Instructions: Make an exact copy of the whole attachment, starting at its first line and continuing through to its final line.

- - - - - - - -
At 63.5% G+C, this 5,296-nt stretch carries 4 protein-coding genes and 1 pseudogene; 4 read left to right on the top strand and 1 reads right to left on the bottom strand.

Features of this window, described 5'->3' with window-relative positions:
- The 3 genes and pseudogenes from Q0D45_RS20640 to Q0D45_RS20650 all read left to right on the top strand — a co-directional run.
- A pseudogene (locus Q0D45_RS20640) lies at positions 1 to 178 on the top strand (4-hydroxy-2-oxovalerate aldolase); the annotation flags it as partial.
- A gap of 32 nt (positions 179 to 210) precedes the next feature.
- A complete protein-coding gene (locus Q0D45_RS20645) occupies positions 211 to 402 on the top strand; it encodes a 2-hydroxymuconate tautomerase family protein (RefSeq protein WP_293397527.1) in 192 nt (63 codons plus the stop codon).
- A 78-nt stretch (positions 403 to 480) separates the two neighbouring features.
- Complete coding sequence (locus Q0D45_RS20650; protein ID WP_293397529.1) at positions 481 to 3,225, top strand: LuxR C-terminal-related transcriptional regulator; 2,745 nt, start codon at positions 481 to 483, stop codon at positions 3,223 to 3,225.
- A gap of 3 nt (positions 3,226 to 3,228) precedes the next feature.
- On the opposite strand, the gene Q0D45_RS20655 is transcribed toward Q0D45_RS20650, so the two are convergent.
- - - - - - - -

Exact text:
At 63.5% G+C, this 5,296-nt stretch carries 4 protein-coding genes and 1 pseudogene; 4 read left to right on the top strand and 1 reads right to left on the bottom strand.

Features of this window, described 5'->3' with window-relative positions:
- The 3 genes and pseudogenes from Q0D45_RS20640 to Q0D45_RS20650 all read left to right on the top strand — a co-directional run.
- A pseudogene (locus Q0D45_RS20640) lies at positions 1 to 178 on the top strand (4-hydroxy-2-oxovalerate aldolase); the annotation flags it as partial.
- A gap of 32 nt (positions 179 to 210) precedes the next feature.
- A complete protein-coding gene (locus Q0D45_RS20645) occupies positions 211 to 402 on the top strand; it encodes a 2-hydroxymuconate tautomerase family protein (RefSeq protein WP_293397527.1) in 192 nt (63 codons plus the stop codon).
- A 78-nt stretch (positions 403 to 480) separates the two neighbouring features.
- Complete coding sequence (locus Q0D45_RS20650; protein ID WP_293397529.1) at positions 481 to 3,225, top strand: LuxR C-terminal-related transcriptional regulator; 2,745 nt, start codon at positions 481 to 483, stop codon at positions 3,223 to 3,225.
- A gap of 3 nt (positions 3,226 to 3,228) precedes the next feature.
- On the opposite strand, the gene Q0D45_RS20655 is transcribed toward Q0D45_RS20650, so the two are convergent.